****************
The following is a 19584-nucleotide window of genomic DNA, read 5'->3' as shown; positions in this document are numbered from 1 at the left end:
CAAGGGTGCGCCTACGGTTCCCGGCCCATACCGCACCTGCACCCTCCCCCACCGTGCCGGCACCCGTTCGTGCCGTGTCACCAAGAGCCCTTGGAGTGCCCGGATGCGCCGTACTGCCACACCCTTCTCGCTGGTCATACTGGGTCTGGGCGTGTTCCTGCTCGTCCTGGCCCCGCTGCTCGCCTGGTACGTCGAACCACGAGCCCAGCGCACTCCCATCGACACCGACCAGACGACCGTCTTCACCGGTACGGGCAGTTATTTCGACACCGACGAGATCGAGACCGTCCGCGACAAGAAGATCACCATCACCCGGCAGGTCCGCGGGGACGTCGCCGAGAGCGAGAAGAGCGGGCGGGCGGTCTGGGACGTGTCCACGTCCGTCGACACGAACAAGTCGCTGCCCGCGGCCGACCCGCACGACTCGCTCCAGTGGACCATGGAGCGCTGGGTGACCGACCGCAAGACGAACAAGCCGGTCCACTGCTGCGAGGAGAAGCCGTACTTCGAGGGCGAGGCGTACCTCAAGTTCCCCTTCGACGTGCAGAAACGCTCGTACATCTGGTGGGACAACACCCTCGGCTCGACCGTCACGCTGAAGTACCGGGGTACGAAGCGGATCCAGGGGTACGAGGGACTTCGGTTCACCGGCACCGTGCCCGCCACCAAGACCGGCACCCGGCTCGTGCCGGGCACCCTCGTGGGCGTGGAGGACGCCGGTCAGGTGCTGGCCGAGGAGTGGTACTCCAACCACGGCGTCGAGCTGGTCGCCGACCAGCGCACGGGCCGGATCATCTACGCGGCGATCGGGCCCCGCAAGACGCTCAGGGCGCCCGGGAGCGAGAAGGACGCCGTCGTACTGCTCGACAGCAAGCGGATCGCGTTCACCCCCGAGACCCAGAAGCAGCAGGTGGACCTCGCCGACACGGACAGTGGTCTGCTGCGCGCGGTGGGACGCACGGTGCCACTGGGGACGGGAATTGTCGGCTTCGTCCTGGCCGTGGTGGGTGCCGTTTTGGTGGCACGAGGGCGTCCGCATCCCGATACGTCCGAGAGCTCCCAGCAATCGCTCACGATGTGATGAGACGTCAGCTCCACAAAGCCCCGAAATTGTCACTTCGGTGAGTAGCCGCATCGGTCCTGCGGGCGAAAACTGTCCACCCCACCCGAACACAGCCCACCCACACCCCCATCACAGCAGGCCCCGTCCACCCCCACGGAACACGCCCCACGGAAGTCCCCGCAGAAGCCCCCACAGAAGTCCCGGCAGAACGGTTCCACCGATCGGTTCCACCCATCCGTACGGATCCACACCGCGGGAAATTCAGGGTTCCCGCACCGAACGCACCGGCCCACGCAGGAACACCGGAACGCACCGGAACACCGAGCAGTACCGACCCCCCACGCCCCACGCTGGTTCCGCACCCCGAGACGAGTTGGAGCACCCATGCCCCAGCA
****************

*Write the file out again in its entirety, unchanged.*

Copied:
The following is a 19584-nucleotide window of genomic DNA, read 5'->3' as shown; positions in this document are numbered from 1 at the left end:
CAAGGGTGCGCCTACGGTTCCCGGCCCATACCGCACCTGCACCCTCCCCCACCGTGCCGGCACCCGTTCGTGCCGTGTCACCAAGAGCCCTTGGAGTGCCCGGATGCGCCGTACTGCCACACCCTTCTCGCTGGTCATACTGGGTCTGGGCGTGTTCCTGCTCGTCCTGGCCCCGCTGCTCGCCTGGTACGTCGAACCACGAGCCCAGCGCACTCCCATCGACACCGACCAGACGACCGTCTTCACCGGTACGGGCAGTTATTTCGACACCGACGAGATCGAGACCGTCCGCGACAAGAAGATCACCATCACCCGGCAGGTCCGCGGGGACGTCGCCGAGAGCGAGAAGAGCGGGCGGGCGGTCTGGGACGTGTCCACGTCCGTCGACACGAACAAGTCGCTGCCCGCGGCCGACCCGCACGACTCGCTCCAGTGGACCATGGAGCGCTGGGTGACCGACCGCAAGACGAACAAGCCGGTCCACTGCTGCGAGGAGAAGCCGTACTTCGAGGGCGAGGCGTACCTCAAGTTCCCCTTCGACGTGCAGAAACGCTCGTACATCTGGTGGGACAACACCCTCGGCTCGACCGTCACGCTGAAGTACCGGGGTACGAAGCGGATCCAGGGGTACGAGGGACTTCGGTTCACCGGCACCGTGCCCGCCACCAAGACCGGCACCCGGCTCGTGCCGGGCACCCTCGTGGGCGTGGAGGACGCCGGTCAGGTGCTGGCCGAGGAGTGGTACTCCAACCACGGCGTCGAGCTGGTCGCCGACCAGCGCACGGGCCGGATCATCTACGCGGCGATCGGGCCCCGCAAGACGCTCAGGGCGCCCGGGAGCGAGAAGGACGCCGTCGTACTGCTCGACAGCAAGCGGATCGCGTTCACCCCCGAGACCCAGAAGCAGCAGGTGGACCTCGCCGACACGGACAGTGGTCTGCTGCGCGCGGTGGGACGCACGGTGCCACTGGGGACGGGAATTGTCGGCTTCGTCCTGGCCGTGGTGGGTGCCGTTTTGGTGGCACGAGGGCGTCCGCATCCCGATACGTCCGAGAGCTCCCAGCAATCGCTCACGATGTGATGAGACGTCAGCTCCACAAAGCCCCGAAATTGTCACTTCGGTGAGTAGCCGCATCGGTCCTGCGGGCGAAAACTGTCCACCCCACCCGAACACAGCCCACCCACACCCCCATCACAGCAGGCCCCGTCCACCCCCACGGAACACGCCCCACGGAAGTCCCCGCAGAAGCCCCCACAGAAGTCCCGGCAGAACGGTTCCACCGATCGGTTCCACCCATCCGTACGGATCCACACCGCGGGAAATTCAGGGTTCCCGCACCGAACGCACCGGCCCACGCAGGAACACCGGAACGCACCGGAACACCGAGCAGTACCGACCCCCCACGCCCCACGCTGGTTCCGCACCCCGAGACGAGTTGGAGCACCCATGCCCCAGCA